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close this bookPartners in Time? Business, NGOs and Sustainable Development (UNRISD, 1999, 85 p.)
close this folderPart 2: Toward civil regulation
View the documentIntroduction
View the documentThe Political Dimensions of Corporate Environmentalism
View the documentNGOs and the Politics of Pressure in a Globalizing Economy
View the documentFrom Producer Politics to Consumer Politics
View the documentBeyond Legal Versus Self-Compliance
Open this folder and view contentsThe Case for Civil Regulation
View the documentThe Potential of Civil Regulation for the South
Open this folder and view contentsGovernmental Policy Frameworks for Civil Regulation

From Producer Politics to Consumer Politics

It is widely understood that worker unrest with factory owners and other capitalists in most Northern industrialized countries at the turn of the last century led to the establishment and legal protection of trade unions and a democratic political force for workers. This was an incorporation of worker demands that served to head off the kind of revolutions against capitalism that occurred in some other countries. Critics of capitalism argued for the development of a “producer politics” where workers unite in order to control capitalist access to labour. The social democracies that emerged from this period embodied the notion that capitalism worked best if there was a counter-balancing force to capitalists through strong government and trade unions: capitalists needed the workers while workers, it was argued, needed the capitalists.

This social democratic system has led to, or coincided with, a huge expansion of many economies during the twentieth century. At the close of the century the balance of forces embodied in this system has been lost. Governments pursuing neoliberal policies have largely rejected the social democratic model, rolling back the state both internally and externally by promoting international free trade. Trade union power and influence have also declined. The result is that global business does not have an effective counter-balancing force of globally organized producers. Increasingly the offer of the lowest pay and working conditions wins the capitalist investment.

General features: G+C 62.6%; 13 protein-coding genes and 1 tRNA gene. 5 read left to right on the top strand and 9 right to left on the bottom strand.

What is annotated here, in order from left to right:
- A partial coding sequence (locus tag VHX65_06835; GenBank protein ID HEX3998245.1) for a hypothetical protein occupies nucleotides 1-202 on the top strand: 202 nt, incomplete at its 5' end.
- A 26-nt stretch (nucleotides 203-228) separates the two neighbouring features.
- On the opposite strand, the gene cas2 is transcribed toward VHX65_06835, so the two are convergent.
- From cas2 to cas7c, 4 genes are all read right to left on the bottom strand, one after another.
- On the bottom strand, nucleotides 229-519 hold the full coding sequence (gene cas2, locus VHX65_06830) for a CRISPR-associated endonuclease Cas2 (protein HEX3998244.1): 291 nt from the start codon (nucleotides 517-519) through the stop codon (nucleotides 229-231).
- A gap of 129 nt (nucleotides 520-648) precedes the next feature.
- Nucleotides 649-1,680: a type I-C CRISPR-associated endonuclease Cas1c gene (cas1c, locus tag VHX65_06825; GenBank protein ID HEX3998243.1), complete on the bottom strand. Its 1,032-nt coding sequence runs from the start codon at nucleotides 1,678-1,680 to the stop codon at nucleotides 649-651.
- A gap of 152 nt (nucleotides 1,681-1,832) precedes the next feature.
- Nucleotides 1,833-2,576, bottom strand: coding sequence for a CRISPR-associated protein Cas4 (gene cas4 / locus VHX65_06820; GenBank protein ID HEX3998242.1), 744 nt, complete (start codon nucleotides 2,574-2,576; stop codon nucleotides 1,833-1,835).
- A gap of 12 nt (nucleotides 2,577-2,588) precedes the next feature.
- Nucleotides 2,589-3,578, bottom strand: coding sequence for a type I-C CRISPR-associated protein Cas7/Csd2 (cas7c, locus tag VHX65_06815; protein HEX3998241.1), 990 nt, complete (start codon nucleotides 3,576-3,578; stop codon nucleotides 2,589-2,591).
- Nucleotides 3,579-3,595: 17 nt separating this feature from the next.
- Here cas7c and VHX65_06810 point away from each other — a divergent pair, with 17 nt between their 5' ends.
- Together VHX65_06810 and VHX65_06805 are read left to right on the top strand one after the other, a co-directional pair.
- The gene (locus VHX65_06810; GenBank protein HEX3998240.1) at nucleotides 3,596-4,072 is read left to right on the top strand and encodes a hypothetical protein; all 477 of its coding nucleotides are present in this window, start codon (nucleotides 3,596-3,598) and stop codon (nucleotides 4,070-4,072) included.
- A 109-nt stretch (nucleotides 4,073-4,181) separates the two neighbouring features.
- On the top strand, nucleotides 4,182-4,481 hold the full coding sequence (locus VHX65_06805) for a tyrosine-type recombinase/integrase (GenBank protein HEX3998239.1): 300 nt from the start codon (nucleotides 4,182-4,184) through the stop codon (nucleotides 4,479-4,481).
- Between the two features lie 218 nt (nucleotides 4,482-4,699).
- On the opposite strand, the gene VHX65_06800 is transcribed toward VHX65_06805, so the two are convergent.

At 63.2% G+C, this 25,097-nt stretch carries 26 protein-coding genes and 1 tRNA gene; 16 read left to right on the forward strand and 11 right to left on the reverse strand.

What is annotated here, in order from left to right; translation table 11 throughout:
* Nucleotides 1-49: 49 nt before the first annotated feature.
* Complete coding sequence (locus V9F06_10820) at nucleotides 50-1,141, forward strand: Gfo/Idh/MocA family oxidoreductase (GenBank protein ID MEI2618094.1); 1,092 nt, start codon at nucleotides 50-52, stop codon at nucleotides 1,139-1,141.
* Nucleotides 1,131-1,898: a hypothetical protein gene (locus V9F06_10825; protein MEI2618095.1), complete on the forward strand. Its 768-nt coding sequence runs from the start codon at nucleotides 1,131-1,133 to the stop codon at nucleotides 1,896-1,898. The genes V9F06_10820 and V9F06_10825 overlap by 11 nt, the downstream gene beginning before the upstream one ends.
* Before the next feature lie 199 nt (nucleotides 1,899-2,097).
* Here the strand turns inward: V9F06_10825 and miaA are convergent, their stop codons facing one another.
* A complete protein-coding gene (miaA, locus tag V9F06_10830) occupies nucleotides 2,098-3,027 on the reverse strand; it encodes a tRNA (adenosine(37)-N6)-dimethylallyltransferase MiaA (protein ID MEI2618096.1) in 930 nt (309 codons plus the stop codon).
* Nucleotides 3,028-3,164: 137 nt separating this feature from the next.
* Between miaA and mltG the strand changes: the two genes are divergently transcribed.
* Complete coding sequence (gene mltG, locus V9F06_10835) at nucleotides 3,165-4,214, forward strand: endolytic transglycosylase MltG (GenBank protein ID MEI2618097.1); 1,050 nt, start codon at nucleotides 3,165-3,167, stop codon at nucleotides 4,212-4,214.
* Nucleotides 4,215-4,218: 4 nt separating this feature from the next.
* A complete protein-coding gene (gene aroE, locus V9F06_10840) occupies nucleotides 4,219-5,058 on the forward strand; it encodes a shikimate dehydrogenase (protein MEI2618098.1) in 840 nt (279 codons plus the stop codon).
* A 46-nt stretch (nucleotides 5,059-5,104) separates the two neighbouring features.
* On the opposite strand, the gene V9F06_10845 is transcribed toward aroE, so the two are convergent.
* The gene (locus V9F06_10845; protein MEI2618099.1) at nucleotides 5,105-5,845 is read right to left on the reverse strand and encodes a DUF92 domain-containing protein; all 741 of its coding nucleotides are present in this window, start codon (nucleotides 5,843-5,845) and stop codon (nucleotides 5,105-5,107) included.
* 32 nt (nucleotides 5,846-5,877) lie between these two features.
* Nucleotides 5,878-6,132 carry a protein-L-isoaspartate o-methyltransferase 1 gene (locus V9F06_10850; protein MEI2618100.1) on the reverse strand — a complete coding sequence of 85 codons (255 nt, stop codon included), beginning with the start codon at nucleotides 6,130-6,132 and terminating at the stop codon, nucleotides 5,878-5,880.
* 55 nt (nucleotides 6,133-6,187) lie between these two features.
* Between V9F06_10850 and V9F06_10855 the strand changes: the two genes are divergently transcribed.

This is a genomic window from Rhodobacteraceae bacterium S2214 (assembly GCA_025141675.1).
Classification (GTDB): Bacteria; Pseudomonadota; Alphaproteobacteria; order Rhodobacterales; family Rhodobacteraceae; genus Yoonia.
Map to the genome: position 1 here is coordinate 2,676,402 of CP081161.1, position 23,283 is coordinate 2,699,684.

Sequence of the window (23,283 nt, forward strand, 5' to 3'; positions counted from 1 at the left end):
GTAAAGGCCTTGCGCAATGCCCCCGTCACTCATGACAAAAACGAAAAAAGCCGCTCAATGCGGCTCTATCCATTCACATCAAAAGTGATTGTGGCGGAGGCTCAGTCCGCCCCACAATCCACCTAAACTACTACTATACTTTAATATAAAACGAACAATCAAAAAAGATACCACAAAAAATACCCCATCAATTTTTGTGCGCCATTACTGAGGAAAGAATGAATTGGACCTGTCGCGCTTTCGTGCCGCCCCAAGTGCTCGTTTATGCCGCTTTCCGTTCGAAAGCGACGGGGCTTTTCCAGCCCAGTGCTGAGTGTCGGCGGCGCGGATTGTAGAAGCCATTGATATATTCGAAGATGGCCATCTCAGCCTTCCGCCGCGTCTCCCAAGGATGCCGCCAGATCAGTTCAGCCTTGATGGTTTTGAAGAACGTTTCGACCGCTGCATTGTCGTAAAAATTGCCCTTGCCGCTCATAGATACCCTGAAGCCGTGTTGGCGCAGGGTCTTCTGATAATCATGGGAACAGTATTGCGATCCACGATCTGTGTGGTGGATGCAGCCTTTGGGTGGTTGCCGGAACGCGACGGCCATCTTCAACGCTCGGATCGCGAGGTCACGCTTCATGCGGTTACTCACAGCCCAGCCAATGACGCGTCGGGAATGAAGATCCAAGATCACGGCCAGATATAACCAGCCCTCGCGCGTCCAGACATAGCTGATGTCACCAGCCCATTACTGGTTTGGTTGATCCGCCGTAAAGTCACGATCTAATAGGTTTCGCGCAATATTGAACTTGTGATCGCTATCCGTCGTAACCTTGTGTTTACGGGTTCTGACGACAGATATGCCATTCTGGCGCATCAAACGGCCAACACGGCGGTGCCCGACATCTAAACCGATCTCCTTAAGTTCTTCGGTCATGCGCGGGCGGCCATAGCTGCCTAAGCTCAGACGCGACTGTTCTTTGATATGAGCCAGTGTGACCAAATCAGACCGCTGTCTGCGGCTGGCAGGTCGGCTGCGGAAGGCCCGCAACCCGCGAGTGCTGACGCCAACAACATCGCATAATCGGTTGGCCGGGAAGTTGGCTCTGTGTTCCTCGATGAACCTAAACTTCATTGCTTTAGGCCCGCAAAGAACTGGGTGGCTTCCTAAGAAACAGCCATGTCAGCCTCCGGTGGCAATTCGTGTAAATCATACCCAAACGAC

Meanwhile in most Northern countries, work has changed. People are changing jobs more frequently than before. Family members no longer do what their parents did. Personal identity is not determined so much by one’s work but increasingly by how one spends one’s money and spare time. Thus the political issues of our time are leading to different outcomes. In Western industrialized countries, environmental concern has not led to workers uniting to demand better corporate performance, but consumers uniting to do so. Whereas the establishment of trade unions and powerful political parties incorporated the workers movement, the establishment of NGOs has incorporated the environmental movement. Usually supported by financial donations and voluntary labour, NGOs are the organizational expression of “consumer politics ”.

Whereas producer politics gained its power through controlling access to labour, consumer politics gains its power through controlling access to customers. Corporate boycotts and direct action protests are the confrontational outcomes of consumer politics, in contrast to the strikes and lock-outs of producer politics. Business-NGO partnerships are the co-operative tools of consumer politics, in contrast to the business-union deals of producer politics. Whether consumer politics can exert the same counter-balancing force as producer politics did in the past is still open to question. Business needs both workers and consumers. Consumers and workers both need business. The power of the worker resulted in a dialogue between employer and worker organizations. It seems that the power of the consumer will result in a dialogue between business and NGOs (consumer and environmental groups).

The scope for genuine environmental dialogue comes down to power and influence. Certain groups of consumers (and their advocates) do not have the same power as other consumers. Consumer power is directly related to spending power. In consumer politics it is one dollar, one vote - not one person, one vote. This poses major problems for people with little, or no, consumer power: citizens of Southern countries have far less of this political power than their counterparts in the North. At first sight, this suggests that there are fundamental constraints on the ability of consumer politics - and therefore civil regulation - to ensure business responsibility for environmental protection in the South.

However, in consumer politics, as with producer politics, we must remember that power is not gained by an individual’s worth but through collective action and collective bargaining. Thus co-operation and camaraderie between civil society in the North (especially consumers) and in the South (including producers) may be able to deliver the necessary counter-balance to international business and create a favourable socio-economic environment for sustainable development. We return to this point later.